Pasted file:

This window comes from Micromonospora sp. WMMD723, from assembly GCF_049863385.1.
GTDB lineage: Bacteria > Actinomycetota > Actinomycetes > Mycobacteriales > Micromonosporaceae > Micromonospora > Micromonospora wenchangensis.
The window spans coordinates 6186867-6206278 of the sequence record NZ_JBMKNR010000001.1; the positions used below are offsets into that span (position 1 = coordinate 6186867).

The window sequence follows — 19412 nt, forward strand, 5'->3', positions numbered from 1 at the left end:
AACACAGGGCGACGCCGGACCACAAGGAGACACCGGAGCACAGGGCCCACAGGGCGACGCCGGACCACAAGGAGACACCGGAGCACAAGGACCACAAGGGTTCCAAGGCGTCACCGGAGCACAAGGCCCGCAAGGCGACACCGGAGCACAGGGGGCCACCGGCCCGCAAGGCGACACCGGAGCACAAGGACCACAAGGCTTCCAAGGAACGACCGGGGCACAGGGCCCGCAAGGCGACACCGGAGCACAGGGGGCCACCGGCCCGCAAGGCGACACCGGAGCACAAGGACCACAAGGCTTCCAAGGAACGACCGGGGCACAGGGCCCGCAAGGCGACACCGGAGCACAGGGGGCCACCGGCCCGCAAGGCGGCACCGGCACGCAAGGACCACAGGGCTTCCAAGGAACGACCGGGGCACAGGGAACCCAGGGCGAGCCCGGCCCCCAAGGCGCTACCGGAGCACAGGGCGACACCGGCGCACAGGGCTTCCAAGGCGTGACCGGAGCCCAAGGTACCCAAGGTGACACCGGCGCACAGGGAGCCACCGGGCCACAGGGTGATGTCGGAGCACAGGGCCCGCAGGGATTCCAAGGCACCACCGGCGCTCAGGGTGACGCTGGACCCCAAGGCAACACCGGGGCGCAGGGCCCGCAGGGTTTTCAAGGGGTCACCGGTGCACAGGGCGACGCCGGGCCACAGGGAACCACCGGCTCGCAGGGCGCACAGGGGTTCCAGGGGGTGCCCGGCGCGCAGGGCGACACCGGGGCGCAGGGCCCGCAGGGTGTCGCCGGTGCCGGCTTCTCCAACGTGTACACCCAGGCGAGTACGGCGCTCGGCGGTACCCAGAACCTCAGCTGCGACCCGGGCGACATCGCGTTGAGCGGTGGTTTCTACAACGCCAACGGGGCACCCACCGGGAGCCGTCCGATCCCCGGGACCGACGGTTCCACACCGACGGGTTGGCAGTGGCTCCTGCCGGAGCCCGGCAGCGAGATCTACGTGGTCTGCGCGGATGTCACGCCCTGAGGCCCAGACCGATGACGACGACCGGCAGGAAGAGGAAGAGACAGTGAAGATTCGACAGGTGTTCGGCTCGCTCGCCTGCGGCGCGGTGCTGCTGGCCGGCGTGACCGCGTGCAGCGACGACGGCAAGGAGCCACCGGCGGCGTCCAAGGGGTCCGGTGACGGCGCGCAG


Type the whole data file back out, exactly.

This window comes from Micromonospora sp. WMMD723, from assembly GCF_049863385.1.
GTDB lineage: Bacteria > Actinomycetota > Actinomycetes > Mycobacteriales > Micromonosporaceae > Micromonospora > Micromonospora wenchangensis.
The window spans coordinates 6186867-6206278 of the sequence record NZ_JBMKNR010000001.1; the positions used below are offsets into that span (position 1 = coordinate 6186867).

The window sequence follows — 19412 nt, forward strand, 5'->3', positions numbered from 1 at the left end:
AACACAGGGCGACGCCGGACCACAAGGAGACACCGGAGCACAGGGCCCACAGGGCGACGCCGGACCACAAGGAGACACCGGAGCACAAGGACCACAAGGGTTCCAAGGCGTCACCGGAGCACAAGGCCCGCAAGGCGACACCGGAGCACAGGGGGCCACCGGCCCGCAAGGCGACACCGGAGCACAAGGACCACAAGGCTTCCAAGGAACGACCGGGGCACAGGGCCCGCAAGGCGACACCGGAGCACAGGGGGCCACCGGCCCGCAAGGCGACACCGGAGCACAAGGACCACAAGGCTTCCAAGGAACGACCGGGGCACAGGGCCCGCAAGGCGACACCGGAGCACAGGGGGCCACCGGCCCGCAAGGCGGCACCGGCACGCAAGGACCACAGGGCTTCCAAGGAACGACCGGGGCACAGGGAACCCAGGGCGAGCCCGGCCCCCAAGGCGCTACCGGAGCACAGGGCGACACCGGCGCACAGGGCTTCCAAGGCGTGACCGGAGCCCAAGGTACCCAAGGTGACACCGGCGCACAGGGAGCCACCGGGCCACAGGGTGATGTCGGAGCACAGGGCCCGCAGGGATTCCAAGGCACCACCGGCGCTCAGGGTGACGCTGGACCCCAAGGCAACACCGGGGCGCAGGGCCCGCAGGGTTTTCAAGGGGTCACCGGTGCACAGGGCGACGCCGGGCCACAGGGAACCACCGGCTCGCAGGGCGCACAGGGGTTCCAGGGGGTGCCCGGCGCGCAGGGCGACACCGGGGCGCAGGGCCCGCAGGGTGTCGCCGGTGCCGGCTTCTCCAACGTGTACACCCAGGCGAGTACGGCGCTCGGCGGTACCCAGAACCTCAGCTGCGACCCGGGCGACATCGCGTTGAGCGGTGGTTTCTACAACGCCAACGGGGCACCCACCGGGAGCCGTCCGATCCCCGGGACCGACGGTTCCACACCGACGGGTTGGCAGTGGCTCCTGCCGGAGCCCGGCAGCGAGATCTACGTGGTCTGCGCGGATGTCACGCCCTGAGGCCCAGACCGATGACGACGACCGGCAGGAAGAGGAAGAGACAGTGAAGATTCGACAGGTGTTCGGCTCGCTCGCCTGCGGCGCGGTGCTGCTGGCCGGCGTGACCGCGTGCAGCGACGACGGCAAGGAGCCACCGGCGGCGTCCAAGGGGTCCGGTGACGGCGCGCAG